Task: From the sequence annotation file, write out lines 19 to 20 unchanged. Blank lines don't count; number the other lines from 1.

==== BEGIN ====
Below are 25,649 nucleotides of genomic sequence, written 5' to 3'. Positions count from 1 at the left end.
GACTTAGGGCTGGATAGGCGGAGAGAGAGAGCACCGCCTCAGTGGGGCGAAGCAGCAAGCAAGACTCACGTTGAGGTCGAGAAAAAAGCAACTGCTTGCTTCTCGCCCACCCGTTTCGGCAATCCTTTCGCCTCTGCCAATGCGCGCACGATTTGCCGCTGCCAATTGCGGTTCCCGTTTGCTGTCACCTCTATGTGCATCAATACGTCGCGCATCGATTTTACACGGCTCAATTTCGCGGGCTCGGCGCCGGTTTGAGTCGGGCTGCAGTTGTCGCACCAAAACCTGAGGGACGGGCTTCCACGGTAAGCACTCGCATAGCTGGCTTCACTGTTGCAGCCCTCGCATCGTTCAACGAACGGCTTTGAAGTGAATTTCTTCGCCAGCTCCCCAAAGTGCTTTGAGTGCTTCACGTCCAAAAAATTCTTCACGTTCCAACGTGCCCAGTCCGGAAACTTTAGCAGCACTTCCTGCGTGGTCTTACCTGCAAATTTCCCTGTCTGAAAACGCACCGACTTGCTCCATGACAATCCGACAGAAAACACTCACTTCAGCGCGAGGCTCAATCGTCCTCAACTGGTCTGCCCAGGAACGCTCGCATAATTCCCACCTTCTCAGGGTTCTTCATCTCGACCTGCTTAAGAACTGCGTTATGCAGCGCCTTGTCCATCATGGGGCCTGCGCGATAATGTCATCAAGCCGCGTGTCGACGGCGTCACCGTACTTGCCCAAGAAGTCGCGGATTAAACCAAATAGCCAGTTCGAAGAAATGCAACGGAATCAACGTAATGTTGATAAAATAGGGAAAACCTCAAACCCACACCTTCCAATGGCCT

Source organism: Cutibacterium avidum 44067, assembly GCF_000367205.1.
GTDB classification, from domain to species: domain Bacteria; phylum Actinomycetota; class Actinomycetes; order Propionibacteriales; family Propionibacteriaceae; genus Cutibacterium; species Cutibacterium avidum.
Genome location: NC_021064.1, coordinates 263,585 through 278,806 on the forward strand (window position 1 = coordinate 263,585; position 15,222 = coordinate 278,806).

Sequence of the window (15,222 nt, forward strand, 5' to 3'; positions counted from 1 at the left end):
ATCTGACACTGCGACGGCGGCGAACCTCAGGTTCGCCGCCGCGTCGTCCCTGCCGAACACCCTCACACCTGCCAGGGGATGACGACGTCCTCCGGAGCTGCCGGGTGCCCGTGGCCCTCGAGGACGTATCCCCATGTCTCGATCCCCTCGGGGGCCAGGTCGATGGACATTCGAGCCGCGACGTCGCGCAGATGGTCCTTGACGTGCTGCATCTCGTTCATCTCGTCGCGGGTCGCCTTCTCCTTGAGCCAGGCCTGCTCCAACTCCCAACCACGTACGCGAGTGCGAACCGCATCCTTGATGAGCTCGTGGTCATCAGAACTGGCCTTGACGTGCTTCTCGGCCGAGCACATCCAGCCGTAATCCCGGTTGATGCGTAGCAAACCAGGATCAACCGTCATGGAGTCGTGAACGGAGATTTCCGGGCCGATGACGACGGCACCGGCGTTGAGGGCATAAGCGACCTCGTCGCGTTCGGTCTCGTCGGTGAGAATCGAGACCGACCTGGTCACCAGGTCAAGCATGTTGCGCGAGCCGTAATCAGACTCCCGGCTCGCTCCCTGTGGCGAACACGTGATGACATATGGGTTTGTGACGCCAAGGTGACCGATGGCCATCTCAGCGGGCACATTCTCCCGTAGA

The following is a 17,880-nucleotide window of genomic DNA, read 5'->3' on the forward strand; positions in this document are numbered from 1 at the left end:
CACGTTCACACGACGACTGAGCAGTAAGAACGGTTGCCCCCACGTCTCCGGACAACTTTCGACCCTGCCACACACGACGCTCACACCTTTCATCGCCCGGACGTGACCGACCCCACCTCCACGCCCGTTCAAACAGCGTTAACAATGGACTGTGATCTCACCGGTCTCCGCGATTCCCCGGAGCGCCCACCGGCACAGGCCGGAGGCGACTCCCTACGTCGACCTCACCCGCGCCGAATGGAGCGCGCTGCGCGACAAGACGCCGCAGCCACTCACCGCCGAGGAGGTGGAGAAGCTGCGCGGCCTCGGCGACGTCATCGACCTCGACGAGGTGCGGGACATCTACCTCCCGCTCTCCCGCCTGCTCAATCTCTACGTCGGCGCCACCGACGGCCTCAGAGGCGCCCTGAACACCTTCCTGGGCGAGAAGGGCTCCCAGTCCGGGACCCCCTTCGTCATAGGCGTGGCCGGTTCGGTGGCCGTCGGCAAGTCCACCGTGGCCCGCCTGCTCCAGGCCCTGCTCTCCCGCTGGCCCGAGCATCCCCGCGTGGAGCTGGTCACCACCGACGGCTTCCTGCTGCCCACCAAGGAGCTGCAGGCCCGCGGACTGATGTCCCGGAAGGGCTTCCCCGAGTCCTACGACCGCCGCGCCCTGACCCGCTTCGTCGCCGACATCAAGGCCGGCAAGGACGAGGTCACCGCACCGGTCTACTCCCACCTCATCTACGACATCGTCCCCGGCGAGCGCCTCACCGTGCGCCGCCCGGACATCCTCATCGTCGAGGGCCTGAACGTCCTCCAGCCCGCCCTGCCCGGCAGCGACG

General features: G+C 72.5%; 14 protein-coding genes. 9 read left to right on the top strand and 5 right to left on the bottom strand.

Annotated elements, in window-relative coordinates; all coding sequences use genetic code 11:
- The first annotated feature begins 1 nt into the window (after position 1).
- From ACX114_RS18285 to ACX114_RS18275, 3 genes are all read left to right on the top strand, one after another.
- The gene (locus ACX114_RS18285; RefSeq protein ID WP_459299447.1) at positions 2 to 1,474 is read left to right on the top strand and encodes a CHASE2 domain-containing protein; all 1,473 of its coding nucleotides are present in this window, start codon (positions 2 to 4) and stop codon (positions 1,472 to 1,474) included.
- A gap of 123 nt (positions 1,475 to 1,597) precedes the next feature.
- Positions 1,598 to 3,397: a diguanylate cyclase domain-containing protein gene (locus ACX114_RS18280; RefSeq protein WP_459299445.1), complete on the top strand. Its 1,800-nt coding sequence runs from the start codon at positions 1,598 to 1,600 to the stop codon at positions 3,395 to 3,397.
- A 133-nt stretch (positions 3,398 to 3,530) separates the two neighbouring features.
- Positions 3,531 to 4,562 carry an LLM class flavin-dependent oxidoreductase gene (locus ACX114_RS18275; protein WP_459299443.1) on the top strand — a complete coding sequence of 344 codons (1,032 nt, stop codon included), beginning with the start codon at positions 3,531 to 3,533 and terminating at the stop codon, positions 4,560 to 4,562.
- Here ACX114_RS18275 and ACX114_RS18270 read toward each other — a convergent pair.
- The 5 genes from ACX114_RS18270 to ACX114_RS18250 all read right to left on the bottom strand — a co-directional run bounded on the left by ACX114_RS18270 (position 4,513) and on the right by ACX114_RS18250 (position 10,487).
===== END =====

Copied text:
- Here ACX114_RS18275 and ACX114_RS18270 read toward each other — a convergent pair.
- The 5 genes from ACX114_RS18270 to ACX114_RS18250 all read right to left on the bottom strand — a co-directional run bounded on the left by ACX114_RS18270 (position 4,513) and on the right by ACX114_RS18250 (position 10,487).